The Five Things by Beth Merwood

The Five Things by Beth Merwood
Publisher: The Wild Rose Press
Genre: Mystery/Suspense/Thriller, Paranormal, Historical, Contemporary
Rating: 3 Stars
Reviewed by Astilbe

For nine-year-old Wendy, the summer of 1969 will never be forgotten.

Local kids have always told stories about the eerie wood on the outskirts of the village, and Wendy knows for sure that some of them are true. Now the school holidays have started and she’s going to the wood again with Anna and Sam, but they soon become convinced that someone is trying to frighten them off.

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Some mysteries can’t be solved in a single summer.

Some of the most interesting portions of this book involved the lingo of British English in the late 1960s. The main character used these terms under the assumption that everyone reading it already knew what she was talking about. I enjoyed the process of looking up the words I didn’t know and comparing them to how I’d refer to those items or types of food in my dialect of English. It was also fascinating to see how the main character’s voice changed as she grew older and certain words came into or fell out of style.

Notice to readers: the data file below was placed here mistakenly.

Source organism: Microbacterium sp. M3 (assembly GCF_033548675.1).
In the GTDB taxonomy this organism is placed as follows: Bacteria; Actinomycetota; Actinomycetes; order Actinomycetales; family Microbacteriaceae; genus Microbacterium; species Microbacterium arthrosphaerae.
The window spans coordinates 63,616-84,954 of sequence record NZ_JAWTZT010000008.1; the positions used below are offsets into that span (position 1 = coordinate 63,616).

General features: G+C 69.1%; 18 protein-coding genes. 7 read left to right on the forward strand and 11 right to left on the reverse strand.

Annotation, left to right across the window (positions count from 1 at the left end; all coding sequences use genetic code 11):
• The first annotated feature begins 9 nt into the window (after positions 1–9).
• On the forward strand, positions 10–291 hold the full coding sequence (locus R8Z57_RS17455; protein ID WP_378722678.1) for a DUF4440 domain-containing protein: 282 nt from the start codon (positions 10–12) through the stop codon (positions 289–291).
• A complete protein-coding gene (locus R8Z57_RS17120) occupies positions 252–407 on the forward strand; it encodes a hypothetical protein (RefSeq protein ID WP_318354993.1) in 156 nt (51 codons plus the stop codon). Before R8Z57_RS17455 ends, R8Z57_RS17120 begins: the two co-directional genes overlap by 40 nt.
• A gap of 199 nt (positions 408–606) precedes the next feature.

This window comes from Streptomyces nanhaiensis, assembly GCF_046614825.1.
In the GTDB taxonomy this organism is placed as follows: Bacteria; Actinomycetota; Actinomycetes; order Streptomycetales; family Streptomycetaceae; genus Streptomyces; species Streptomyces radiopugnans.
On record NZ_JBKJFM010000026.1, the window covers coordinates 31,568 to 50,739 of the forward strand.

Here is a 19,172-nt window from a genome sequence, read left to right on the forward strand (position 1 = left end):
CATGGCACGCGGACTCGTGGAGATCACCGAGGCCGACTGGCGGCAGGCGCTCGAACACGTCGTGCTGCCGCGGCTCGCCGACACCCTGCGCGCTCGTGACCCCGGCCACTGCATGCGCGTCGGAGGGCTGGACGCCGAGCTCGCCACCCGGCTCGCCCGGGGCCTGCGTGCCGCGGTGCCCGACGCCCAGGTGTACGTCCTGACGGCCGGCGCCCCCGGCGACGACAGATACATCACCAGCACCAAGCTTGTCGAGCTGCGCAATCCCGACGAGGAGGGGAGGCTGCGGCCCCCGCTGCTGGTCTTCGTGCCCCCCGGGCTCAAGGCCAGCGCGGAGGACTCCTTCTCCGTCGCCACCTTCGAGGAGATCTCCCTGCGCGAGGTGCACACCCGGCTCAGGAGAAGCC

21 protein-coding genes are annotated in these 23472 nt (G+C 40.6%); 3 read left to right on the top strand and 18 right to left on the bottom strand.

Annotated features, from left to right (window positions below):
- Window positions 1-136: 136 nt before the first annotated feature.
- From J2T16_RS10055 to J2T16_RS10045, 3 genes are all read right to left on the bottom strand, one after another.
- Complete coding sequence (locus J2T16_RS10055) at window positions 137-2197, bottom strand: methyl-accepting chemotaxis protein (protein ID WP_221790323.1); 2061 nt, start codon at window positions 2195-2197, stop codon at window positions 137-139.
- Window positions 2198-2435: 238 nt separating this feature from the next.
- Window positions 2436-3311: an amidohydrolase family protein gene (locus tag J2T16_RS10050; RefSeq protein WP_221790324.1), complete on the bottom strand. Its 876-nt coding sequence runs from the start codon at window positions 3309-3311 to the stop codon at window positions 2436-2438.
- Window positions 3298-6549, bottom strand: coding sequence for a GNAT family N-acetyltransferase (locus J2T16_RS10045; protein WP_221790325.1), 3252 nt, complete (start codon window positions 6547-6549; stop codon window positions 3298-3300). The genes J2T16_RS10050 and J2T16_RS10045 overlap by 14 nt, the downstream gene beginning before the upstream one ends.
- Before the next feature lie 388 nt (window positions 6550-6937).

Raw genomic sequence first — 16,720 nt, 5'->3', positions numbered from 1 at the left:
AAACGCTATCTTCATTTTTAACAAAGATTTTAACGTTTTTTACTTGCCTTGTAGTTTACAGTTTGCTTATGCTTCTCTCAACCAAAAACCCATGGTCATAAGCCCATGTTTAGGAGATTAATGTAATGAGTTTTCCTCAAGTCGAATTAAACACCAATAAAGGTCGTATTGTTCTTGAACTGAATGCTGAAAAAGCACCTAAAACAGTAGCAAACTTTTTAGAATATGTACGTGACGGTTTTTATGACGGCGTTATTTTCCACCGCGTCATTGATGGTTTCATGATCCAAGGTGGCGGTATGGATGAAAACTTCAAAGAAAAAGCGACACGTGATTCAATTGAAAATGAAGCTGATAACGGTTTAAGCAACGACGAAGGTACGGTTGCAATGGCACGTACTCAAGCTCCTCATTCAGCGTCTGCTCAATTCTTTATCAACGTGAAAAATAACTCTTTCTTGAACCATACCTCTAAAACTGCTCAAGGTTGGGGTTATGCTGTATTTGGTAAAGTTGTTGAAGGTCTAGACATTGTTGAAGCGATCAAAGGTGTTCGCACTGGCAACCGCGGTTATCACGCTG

The plot was slowly and sometimes unevenly paced. As much as I appreciated all of the details the author included in order to immerse her audience in this time and place, those passages were sometimes distracting from the mystery storyline because of how much they slowed down key moments in Wendy’s exploration of what really happened on that sad day that she was never able to forget. I would have loved to choose a higher rating, but this held me back from doing so.

With that being said, the mystery itself felt incredibly realistic. The clues spilled out across many years. Sometimes Wendy reached an entirely new stage of life before she discovered the next one. Given the tragedy that occurred soon after the audience first met her, this made perfect sense. She was so young when it happened that I wasn’t surprised by how protective the adults in her community were of what they said around the children in their lives one bit. Of course she wouldn’t have picked up on certain things until she was an adult!

The Five Things is a good pick for anyone who like slow-burning mysteries.


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